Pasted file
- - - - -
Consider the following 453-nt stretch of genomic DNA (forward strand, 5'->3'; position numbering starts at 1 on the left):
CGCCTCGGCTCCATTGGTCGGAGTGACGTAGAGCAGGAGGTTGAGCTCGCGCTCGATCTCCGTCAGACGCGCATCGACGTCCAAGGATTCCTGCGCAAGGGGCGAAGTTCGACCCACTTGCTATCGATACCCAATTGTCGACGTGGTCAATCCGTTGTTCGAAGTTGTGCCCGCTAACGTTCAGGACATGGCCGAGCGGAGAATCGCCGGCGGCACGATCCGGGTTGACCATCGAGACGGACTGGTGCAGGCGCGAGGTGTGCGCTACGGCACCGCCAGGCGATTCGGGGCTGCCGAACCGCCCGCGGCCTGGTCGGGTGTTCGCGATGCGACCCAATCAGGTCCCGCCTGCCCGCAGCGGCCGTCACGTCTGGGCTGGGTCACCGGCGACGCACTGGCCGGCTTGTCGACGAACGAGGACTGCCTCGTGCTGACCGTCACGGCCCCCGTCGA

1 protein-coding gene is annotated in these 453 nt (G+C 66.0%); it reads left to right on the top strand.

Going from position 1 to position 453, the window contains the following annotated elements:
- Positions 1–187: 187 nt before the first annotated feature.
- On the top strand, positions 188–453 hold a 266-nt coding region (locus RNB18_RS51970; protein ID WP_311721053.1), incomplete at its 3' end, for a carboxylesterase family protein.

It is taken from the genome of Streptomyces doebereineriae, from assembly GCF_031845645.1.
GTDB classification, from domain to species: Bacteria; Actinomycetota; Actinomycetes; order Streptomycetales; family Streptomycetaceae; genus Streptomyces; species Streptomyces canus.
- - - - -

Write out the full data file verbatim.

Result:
Consider the following 453-nt stretch of genomic DNA (forward strand, 5'->3'; position numbering starts at 1 on the left):
CGCCTCGGCTCCATTGGTCGGAGTGACGTAGAGCAGGAGGTTGAGCTCGCGCTCGATCTCCGTCAGACGCGCATCGACGTCCAAGGATTCCTGCGCAAGGGGCGAAGTTCGACCCACTTGCTATCGATACCCAATTGTCGACGTGGTCAATCCGTTGTTCGAAGTTGTGCCCGCTAACGTTCAGGACATGGCCGAGCGGAGAATCGCCGGCGGCACGATCCGGGTTGACCATCGAGACGGACTGGTGCAGGCGCGAGGTGTGCGCTACGGCACCGCCAGGCGATTCGGGGCTGCCGAACCGCCCGCGGCCTGGTCGGGTGTTCGCGATGCGACCCAATCAGGTCCCGCCTGCCCGCAGCGGCCGTCACGTCTGGGCTGGGTCACCGGCGACGCACTGGCCGGCTTGTCGACGAACGAGGACTGCCTCGTGCTGACCGTCACGGCCCCCGTCGA

1 protein-coding gene is annotated in these 453 nt (G+C 66.0%); it reads left to right on the top strand.

Going from position 1 to position 453, the window contains the following annotated elements:
- Positions 1–187: 187 nt before the first annotated feature.
- On the top strand, positions 188–453 hold a 266-nt coding region (locus RNB18_RS51970; protein ID WP_311721053.1), incomplete at its 3' end, for a carboxylesterase family protein.

It is taken from the genome of Streptomyces doebereineriae, from assembly GCF_031845645.1.
GTDB classification, from domain to species: Bacteria; Actinomycetota; Actinomycetes; order Streptomycetales; family Streptomycetaceae; genus Streptomyces; species Streptomyces canus.